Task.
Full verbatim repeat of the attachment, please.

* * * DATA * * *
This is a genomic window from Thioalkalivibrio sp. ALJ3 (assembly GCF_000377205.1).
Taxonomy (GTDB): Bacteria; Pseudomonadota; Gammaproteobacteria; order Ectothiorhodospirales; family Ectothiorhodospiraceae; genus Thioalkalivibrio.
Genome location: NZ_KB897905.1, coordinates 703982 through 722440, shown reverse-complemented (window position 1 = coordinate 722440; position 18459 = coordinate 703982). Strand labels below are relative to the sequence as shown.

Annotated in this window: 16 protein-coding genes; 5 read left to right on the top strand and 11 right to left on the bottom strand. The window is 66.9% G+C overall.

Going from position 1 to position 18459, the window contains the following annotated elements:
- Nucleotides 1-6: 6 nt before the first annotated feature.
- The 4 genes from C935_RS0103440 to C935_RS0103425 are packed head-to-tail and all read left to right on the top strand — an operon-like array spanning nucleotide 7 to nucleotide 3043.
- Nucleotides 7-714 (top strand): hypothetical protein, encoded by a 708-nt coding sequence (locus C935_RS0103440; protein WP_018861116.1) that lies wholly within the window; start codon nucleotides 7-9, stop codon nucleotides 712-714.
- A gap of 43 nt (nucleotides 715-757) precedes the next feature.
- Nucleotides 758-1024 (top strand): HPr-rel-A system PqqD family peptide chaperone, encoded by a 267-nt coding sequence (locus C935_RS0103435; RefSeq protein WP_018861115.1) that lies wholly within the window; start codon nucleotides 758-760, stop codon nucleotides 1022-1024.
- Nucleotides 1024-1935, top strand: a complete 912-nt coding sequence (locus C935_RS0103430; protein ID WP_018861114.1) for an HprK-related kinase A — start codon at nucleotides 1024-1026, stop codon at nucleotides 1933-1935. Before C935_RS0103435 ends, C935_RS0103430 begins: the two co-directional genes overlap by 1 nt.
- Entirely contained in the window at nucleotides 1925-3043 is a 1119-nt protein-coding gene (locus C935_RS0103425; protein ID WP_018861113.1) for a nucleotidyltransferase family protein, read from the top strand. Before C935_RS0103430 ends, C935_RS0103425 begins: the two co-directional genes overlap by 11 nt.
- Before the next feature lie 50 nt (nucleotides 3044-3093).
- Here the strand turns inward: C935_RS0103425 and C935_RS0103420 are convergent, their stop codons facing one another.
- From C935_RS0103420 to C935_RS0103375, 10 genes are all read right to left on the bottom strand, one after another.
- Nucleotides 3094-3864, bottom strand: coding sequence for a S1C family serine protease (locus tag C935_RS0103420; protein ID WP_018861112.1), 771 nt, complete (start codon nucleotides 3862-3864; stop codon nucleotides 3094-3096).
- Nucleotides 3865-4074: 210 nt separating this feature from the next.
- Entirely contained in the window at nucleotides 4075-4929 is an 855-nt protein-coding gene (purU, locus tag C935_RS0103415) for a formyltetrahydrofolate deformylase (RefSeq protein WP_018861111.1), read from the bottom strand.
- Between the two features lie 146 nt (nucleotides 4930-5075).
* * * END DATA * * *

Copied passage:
This is a genomic window from Thioalkalivibrio sp. ALJ3 (assembly GCF_000377205.1).
Taxonomy (GTDB): Bacteria; Pseudomonadota; Gammaproteobacteria; order Ectothiorhodospirales; family Ectothiorhodospiraceae; genus Thioalkalivibrio.
Genome location: NZ_KB897905.1, coordinates 703982 through 722440, shown reverse-complemented (window position 1 = coordinate 722440; position 18459 = coordinate 703982). Strand labels below are relative to the sequence as shown.

Annotated in this window: 16 protein-coding genes; 5 read left to right on the top strand and 11 right to left on the bottom strand. The window is 66.9% G+C overall.

Going from position 1 to position 18459, the window contains the following annotated elements:
- Nucleotides 1-6: 6 nt before the first annotated feature.
- The 4 genes from C935_RS0103440 to C935_RS0103425 are packed head-to-tail and all read left to right on the top strand — an operon-like array spanning nucleotide 7 to nucleotide 3043.
- Nucleotides 7-714 (top strand): hypothetical protein, encoded by a 708-nt coding sequence (locus C935_RS0103440; protein WP_018861116.1) that lies wholly within the window; start codon nucleotides 7-9, stop codon nucleotides 712-714.
- A gap of 43 nt (nucleotides 715-757) precedes the next feature.
- Nucleotides 758-1024 (top strand): HPr-rel-A system PqqD family peptide chaperone, encoded by a 267-nt coding sequence (locus C935_RS0103435; RefSeq protein WP_018861115.1) that lies wholly within the window; start codon nucleotides 758-760, stop codon nucleotides 1022-1024.
- Nucleotides 1024-1935, top strand: a complete 912-nt coding sequence (locus C935_RS0103430; protein ID WP_018861114.1) for an HprK-related kinase A — start codon at nucleotides 1024-1026, stop codon at nucleotides 1933-1935. Before C935_RS0103435 ends, C935_RS0103430 begins: the two co-directional genes overlap by 1 nt.
- Entirely contained in the window at nucleotides 1925-3043 is a 1119-nt protein-coding gene (locus C935_RS0103425; protein ID WP_018861113.1) for a nucleotidyltransferase family protein, read from the top strand. Before C935_RS0103430 ends, C935_RS0103425 begins: the two co-directional genes overlap by 11 nt.
- Before the next feature lie 50 nt (nucleotides 3044-3093).
- Here the strand turns inward: C935_RS0103425 and C935_RS0103420 are convergent, their stop codons facing one another.
- From C935_RS0103420 to C935_RS0103375, 10 genes are all read right to left on the bottom strand, one after another.
- Nucleotides 3094-3864, bottom strand: coding sequence for a S1C family serine protease (locus tag C935_RS0103420; protein ID WP_018861112.1), 771 nt, complete (start codon nucleotides 3862-3864; stop codon nucleotides 3094-3096).
- Nucleotides 3865-4074: 210 nt separating this feature from the next.
- Entirely contained in the window at nucleotides 4075-4929 is an 855-nt protein-coding gene (purU, locus tag C935_RS0103415) for a formyltetrahydrofolate deformylase (RefSeq protein WP_018861111.1), read from the bottom strand.
- Between the two features lie 146 nt (nucleotides 4930-5075).